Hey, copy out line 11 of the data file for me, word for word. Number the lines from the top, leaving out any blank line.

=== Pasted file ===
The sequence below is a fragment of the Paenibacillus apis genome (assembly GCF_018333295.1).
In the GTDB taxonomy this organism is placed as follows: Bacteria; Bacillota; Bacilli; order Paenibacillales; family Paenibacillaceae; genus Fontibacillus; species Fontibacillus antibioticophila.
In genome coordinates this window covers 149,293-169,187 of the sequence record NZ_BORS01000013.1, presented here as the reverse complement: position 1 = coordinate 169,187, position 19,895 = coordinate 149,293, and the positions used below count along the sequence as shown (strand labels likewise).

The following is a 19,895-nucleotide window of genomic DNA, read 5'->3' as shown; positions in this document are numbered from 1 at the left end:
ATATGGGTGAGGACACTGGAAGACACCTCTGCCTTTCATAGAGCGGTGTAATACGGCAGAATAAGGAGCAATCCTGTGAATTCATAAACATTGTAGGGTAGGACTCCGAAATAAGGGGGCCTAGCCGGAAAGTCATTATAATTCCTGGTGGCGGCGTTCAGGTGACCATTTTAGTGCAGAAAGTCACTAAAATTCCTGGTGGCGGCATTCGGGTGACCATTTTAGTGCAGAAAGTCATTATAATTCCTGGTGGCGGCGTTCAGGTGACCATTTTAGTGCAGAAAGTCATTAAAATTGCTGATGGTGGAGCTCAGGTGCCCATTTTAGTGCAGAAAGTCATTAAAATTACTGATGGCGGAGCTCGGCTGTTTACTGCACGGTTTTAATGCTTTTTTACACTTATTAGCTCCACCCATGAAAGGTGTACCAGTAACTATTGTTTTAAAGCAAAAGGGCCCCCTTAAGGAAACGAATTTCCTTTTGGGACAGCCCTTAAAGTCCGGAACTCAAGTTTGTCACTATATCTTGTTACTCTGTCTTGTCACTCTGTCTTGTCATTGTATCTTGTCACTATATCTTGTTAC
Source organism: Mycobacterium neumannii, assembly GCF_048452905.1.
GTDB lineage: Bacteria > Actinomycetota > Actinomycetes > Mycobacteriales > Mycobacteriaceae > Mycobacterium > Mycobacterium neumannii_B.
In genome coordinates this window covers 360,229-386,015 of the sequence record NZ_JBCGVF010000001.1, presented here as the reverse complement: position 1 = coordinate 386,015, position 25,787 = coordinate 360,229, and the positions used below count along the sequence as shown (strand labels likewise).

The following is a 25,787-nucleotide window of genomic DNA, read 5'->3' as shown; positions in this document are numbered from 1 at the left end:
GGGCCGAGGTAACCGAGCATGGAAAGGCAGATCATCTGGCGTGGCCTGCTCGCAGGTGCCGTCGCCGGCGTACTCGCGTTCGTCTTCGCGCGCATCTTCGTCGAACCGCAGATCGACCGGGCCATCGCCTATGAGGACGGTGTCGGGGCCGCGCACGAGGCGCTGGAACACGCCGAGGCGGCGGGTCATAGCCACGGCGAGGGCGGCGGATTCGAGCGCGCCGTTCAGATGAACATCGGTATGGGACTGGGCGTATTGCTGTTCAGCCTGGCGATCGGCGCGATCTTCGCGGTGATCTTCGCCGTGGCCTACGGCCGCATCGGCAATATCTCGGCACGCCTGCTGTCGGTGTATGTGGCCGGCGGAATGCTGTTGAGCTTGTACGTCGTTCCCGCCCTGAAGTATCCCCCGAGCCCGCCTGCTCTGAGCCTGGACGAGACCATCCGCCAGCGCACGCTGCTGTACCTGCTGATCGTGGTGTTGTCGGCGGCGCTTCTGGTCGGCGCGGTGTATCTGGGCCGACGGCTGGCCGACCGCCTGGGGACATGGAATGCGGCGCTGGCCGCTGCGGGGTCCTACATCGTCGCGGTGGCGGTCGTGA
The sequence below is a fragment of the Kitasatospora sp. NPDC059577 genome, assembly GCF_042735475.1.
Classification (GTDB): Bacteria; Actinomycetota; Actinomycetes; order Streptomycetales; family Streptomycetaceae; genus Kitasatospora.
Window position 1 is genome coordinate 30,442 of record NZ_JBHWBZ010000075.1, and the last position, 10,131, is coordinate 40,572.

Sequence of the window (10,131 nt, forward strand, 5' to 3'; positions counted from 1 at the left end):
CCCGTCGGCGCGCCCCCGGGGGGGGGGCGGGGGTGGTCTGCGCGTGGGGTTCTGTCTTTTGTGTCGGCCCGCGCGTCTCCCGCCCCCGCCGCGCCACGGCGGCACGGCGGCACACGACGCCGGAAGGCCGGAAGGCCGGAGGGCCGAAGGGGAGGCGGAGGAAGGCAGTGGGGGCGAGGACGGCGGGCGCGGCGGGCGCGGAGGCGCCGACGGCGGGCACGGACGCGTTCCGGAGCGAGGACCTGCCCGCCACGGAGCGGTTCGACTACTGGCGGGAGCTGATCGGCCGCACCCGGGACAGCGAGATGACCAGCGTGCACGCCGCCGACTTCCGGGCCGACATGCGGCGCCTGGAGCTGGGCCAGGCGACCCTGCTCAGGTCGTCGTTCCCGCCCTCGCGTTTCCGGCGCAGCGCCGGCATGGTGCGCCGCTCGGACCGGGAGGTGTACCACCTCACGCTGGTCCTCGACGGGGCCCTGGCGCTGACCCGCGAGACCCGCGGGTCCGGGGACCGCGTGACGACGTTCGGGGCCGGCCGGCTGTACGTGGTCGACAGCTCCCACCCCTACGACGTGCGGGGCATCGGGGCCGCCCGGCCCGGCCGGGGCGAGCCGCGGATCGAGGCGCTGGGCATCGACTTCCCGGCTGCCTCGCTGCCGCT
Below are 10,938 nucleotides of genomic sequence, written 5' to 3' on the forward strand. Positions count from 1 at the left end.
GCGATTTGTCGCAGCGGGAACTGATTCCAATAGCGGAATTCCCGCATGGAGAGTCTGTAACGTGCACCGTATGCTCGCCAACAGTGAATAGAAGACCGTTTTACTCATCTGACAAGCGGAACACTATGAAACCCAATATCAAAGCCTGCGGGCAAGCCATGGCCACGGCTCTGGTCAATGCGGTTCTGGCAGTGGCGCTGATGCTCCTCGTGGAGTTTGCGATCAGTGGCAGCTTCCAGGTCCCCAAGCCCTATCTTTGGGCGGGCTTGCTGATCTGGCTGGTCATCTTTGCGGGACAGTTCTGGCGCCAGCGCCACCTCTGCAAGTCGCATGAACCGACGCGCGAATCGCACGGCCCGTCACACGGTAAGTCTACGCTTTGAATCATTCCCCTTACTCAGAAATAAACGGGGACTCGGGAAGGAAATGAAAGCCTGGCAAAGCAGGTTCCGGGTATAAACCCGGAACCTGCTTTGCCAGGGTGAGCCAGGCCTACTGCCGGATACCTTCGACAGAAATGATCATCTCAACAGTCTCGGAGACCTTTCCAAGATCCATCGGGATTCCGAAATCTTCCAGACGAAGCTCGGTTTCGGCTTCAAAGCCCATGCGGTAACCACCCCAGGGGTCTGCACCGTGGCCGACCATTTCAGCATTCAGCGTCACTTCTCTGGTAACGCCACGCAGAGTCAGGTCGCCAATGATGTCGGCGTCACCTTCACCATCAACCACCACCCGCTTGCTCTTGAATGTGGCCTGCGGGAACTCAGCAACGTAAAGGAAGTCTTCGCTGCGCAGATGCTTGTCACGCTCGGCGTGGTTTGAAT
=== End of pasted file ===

The sequence below is a fragment of the Kitasatospora sp. NPDC059577 genome, assembly GCF_042735475.1.